To fill the gaps while Swade’s on vacation, I’ve compiled a short list of reading for you that may add to our conversation here at SaabUnited. It’s certainly been a long, cold Saturday here in Nashville already (rain and 35 deg F/2 deg C), and I can’t imagine how cold and how long the Saturday has been in Trollhattan. The emptiness must be immense. My heart goes out to those people.
First, an excellent write-up over at The Independent entitled Were Saab and GM doomed to fail? I like what Mr. Wilkins has put into words there.
This quote will give you a flavor of what he’s on about:
It’s certainly true that the models produced by Saab under GM’s ownership were, to varying degrees, disappointing, failing either to satisfy established fans of the marque or to win over large numbers of new customers. It’s easy too, to blame that on the need for Saabs to borrow parts and platforms from GM’s European mass-market Vauxhall/Opel operation.
But this is far too simple an explanation.
I think that he has some very valid points. I’m interested to know your take on it as well.
I also absolutely love this send-up of General Motors and their management style with respect to “failed” brands like Saab, Pontiac, Saturn, etc. in the Examiner written by Jim Cherry.
Check this scathing treatment of the GM management:
The bean counters failed the Saab brand. Just as they failed with GM as a whole. GM’s cult of MBA’s are the Charles Manson Family of auto execs, killing brands with wanton stupidity.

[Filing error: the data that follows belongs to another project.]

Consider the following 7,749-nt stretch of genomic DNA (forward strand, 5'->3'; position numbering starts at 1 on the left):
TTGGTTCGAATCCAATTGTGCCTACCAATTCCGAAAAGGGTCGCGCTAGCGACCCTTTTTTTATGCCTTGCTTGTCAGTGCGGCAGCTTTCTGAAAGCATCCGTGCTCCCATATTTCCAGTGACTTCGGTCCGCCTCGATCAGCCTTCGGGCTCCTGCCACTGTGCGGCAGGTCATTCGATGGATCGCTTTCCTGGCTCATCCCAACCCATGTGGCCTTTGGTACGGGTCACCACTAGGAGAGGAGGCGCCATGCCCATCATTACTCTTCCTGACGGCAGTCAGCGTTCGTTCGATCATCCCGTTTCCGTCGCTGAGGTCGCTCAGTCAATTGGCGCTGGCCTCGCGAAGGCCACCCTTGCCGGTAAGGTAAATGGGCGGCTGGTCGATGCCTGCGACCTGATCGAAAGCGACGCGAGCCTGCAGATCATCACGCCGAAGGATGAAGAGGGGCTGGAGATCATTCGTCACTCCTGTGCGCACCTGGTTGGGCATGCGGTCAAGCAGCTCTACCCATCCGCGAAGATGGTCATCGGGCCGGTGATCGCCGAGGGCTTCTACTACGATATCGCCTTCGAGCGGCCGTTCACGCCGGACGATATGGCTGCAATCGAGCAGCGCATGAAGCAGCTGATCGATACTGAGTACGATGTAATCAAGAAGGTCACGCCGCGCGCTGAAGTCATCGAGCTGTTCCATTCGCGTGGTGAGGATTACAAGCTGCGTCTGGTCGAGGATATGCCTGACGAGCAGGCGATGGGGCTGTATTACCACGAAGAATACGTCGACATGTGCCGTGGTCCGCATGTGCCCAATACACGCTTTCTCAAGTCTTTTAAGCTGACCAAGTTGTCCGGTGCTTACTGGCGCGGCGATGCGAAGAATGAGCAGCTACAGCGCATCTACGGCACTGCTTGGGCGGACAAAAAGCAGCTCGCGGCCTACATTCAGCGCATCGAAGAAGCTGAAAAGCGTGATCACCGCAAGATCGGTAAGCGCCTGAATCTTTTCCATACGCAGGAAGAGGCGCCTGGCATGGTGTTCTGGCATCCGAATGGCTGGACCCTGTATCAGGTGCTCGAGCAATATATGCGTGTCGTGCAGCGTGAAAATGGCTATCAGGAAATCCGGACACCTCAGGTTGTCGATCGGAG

As former GM superstar executive John Delorean said, “A man trained and skilled only in financial control, who has no direct operational experience, simply lacks the understanding necessary to run the business.”
I’m hard pressed to find much wisdom in Mr. DeLorean’s legacy, but that quote is spot on. Well done, Mr. Cherry!
According to this release from Reuters, Sweden’s own Prime Minister was “unsurprised by the collapse of GM’s efforts to sell Saab“.
The short statement indicates that Mr. Reinfeldt feels that GM never made Saab a viable business and that made splitting it off to run alone was always going to be difficult. He also says that “hope and nostalgia had sometimes clouded Swedish views on the predicament of one of their most beloved carmakers“, and that “the company [Saab Automobile] was bleeding.”
Worth a read.
Finally, from Saab’s own press outlet, Saab Newsroom, we have this pithy comment:
Sad. We believed in this.
No more comments from Saab for now. We have to wait for directions from GM.